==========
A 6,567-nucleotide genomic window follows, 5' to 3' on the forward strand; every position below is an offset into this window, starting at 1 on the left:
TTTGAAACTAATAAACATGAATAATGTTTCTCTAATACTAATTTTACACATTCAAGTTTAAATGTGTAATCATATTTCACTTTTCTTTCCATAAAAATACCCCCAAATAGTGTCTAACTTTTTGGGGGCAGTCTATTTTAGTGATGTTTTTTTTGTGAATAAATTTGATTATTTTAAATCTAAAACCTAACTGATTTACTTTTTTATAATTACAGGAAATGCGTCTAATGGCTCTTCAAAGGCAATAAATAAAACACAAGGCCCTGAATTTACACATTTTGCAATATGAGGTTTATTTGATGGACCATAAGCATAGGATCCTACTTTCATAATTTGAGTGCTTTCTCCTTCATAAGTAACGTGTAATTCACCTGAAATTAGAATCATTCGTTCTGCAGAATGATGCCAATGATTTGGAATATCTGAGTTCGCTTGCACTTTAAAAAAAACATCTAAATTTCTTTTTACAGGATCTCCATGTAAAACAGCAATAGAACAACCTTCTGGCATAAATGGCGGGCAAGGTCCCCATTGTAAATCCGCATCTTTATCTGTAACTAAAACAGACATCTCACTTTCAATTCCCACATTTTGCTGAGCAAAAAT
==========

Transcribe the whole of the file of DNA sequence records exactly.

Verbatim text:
A 6,567-nucleotide genomic window follows, 5' to 3' on the forward strand; every position below is an offset into this window, starting at 1 on the left:
TTTGAAACTAATAAACATGAATAATGTTTCTCTAATACTAATTTTACACATTCAAGTTTAAATGTGTAATCATATTTCACTTTTCTTTCCATAAAAATACCCCCAAATAGTGTCTAACTTTTTGGGGGCAGTCTATTTTAGTGATGTTTTTTTTGTGAATAAATTTGATTATTTTAAATCTAAAACCTAACTGATTTACTTTTTTATAATTACAGGAAATGCGTCTAATGGCTCTTCAAAGGCAATAAATAAAACACAAGGCCCTGAATTTACACATTTTGCAATATGAGGTTTATTTGATGGACCATAAGCATAGGATCCTACTTTCATAATTTGAGTGCTTTCTCCTTCATAAGTAACGTGTAATTCACCTGAAATTAGAATCATTCGTTCTGCAGAATGATGCCAATGATTTGGAATATCTGAGTTCGCTTGCACTTTAAAAAAAACATCTAAATTTCTTTTTACAGGATCTCCATGTAAAACAGCAATAGAACAACCTTCTGGCATAAATGGCGGGCAAGGTCCCCATTGTAAATCCGCATCTTTATCTGTAACTAAAACAGACATCTCACTTTCAATTCCCACATTTTGCTGAGCAAAAAT